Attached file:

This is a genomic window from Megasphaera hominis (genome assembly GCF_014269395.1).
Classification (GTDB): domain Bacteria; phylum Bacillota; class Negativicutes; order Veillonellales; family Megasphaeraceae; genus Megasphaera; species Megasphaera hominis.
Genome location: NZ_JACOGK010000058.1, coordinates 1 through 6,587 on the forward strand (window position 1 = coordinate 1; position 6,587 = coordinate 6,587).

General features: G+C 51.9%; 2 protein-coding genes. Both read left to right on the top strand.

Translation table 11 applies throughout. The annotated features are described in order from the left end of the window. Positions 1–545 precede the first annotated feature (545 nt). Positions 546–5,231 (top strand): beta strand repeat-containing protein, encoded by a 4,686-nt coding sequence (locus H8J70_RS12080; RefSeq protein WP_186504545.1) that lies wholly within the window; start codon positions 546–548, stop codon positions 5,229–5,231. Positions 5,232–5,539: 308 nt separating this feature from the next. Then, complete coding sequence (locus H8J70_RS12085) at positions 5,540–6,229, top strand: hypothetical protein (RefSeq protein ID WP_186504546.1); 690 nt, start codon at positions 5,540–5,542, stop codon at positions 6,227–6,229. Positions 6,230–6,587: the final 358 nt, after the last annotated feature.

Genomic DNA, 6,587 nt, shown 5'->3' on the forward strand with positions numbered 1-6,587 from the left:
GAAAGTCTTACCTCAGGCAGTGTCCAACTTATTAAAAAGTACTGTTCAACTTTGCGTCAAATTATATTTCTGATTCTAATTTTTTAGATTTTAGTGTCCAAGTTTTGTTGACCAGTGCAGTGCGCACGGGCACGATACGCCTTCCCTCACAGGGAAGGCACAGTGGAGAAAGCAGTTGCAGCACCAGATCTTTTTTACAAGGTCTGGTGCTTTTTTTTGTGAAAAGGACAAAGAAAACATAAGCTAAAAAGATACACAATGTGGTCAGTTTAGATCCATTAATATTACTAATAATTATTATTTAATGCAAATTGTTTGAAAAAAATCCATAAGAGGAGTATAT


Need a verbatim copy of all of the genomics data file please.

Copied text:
This is a genomic window from Megasphaera hominis (genome assembly GCF_014269395.1).
Classification (GTDB): domain Bacteria; phylum Bacillota; class Negativicutes; order Veillonellales; family Megasphaeraceae; genus Megasphaera; species Megasphaera hominis.
Genome location: NZ_JACOGK010000058.1, coordinates 1 through 6,587 on the forward strand (window position 1 = coordinate 1; position 6,587 = coordinate 6,587).

General features: G+C 51.9%; 2 protein-coding genes. Both read left to right on the top strand.

Translation table 11 applies throughout. The annotated features are described in order from the left end of the window. Positions 1–545 precede the first annotated feature (545 nt). Positions 546–5,231 (top strand): beta strand repeat-containing protein, encoded by a 4,686-nt coding sequence (locus H8J70_RS12080; RefSeq protein WP_186504545.1) that lies wholly within the window; start codon positions 546–548, stop codon positions 5,229–5,231. Positions 5,232–5,539: 308 nt separating this feature from the next. Then, complete coding sequence (locus H8J70_RS12085) at positions 5,540–6,229, top strand: hypothetical protein (RefSeq protein ID WP_186504546.1); 690 nt, start codon at positions 5,540–5,542, stop codon at positions 6,227–6,229. Positions 6,230–6,587: the final 358 nt, after the last annotated feature.

Genomic DNA, 6,587 nt, shown 5'->3' on the forward strand with positions numbered 1-6,587 from the left:
GAAAGTCTTACCTCAGGCAGTGTCCAACTTATTAAAAAGTACTGTTCAACTTTGCGTCAAATTATATTTCTGATTCTAATTTTTTAGATTTTAGTGTCCAAGTTTTGTTGACCAGTGCAGTGCGCACGGGCACGATACGCCTTCCCTCACAGGGAAGGCACAGTGGAGAAAGCAGTTGCAGCACCAGATCTTTTTTACAAGGTCTGGTGCTTTTTTTTGTGAAAAGGACAAAGAAAACATAAGCTAAAAAGATACACAATGTGGTCAGTTTAGATCCATTAATATTACTAATAATTATTATTTAATGCAAATTGTTTGAAAAAAATCCATAAGAGGAGTATAT